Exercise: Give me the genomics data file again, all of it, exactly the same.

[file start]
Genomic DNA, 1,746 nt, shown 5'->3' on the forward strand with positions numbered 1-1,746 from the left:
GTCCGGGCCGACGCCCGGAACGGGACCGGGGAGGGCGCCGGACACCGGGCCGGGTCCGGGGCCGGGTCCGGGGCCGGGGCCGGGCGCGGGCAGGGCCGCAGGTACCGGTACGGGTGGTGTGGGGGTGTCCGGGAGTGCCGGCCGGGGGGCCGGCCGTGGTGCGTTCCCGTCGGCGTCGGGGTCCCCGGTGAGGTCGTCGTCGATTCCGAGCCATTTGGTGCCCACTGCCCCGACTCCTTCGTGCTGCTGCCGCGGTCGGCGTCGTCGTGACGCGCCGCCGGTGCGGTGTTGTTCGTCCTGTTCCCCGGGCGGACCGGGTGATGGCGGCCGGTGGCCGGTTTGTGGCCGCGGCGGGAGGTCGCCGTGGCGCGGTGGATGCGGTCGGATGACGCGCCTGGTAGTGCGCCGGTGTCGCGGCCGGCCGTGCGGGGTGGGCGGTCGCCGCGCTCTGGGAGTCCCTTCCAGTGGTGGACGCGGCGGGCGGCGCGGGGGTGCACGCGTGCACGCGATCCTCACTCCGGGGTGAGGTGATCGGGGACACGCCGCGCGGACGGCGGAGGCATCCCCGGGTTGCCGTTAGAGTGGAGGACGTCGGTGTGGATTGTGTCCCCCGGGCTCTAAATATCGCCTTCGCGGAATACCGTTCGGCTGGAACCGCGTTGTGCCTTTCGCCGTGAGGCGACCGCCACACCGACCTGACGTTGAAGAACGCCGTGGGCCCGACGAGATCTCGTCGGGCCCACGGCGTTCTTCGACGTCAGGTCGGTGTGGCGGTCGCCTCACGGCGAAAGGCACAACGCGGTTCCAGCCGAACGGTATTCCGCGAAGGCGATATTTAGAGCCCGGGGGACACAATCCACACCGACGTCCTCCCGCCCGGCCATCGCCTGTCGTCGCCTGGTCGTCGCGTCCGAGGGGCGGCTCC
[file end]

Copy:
Genomic DNA, 1,746 nt, shown 5'->3' on the forward strand with positions numbered 1-1,746 from the left:
GTCCGGGCCGACGCCCGGAACGGGACCGGGGAGGGCGCCGGACACCGGGCCGGGTCCGGGGCCGGGTCCGGGGCCGGGGCCGGGCGCGGGCAGGGCCGCAGGTACCGGTACGGGTGGTGTGGGGGTGTCCGGGAGTGCCGGCCGGGGGGCCGGCCGTGGTGCGTTCCCGTCGGCGTCGGGGTCCCCGGTGAGGTCGTCGTCGATTCCGAGCCATTTGGTGCCCACTGCCCCGACTCCTTCGTGCTGCTGCCGCGGTCGGCGTCGTCGTGACGCGCCGCCGGTGCGGTGTTGTTCGTCCTGTTCCCCGGGCGGACCGGGTGATGGCGGCCGGTGGCCGGTTTGTGGCCGCGGCGGGAGGTCGCCGTGGCGCGGTGGATGCGGTCGGATGACGCGCCTGGTAGTGCGCCGGTGTCGCGGCCGGCCGTGCGGGGTGGGCGGTCGCCGCGCTCTGGGAGTCCCTTCCAGTGGTGGACGCGGCGGGCGGCGCGGGGGTGCACGCGTGCACGCGATCCTCACTCCGGGGTGAGGTGATCGGGGACACGCCGCGCGGACGGCGGAGGCATCCCCGGGTTGCCGTTAGAGTGGAGGACGTCGGTGTGGATTGTGTCCCCCGGGCTCTAAATATCGCCTTCGCGGAATACCGTTCGGCTGGAACCGCGTTGTGCCTTTCGCCGTGAGGCGACCGCCACACCGACCTGACGTTGAAGAACGCCGTGGGCCCGACGAGATCTCGTCGGGCCCACGGCGTTCTTCGACGTCAGGTCGGTGTGGCGGTCGCCTCACGGCGAAAGGCACAACGCGGTTCCAGCCGAACGGTATTCCGCGAAGGCGATATTTAGAGCCCGGGGGACACAATCCACACCGACGTCCTCCCGCCCGGCCATCGCCTGTCGTCGCCTGGTCGTCGCGTCCGAGGGGCGGCTCC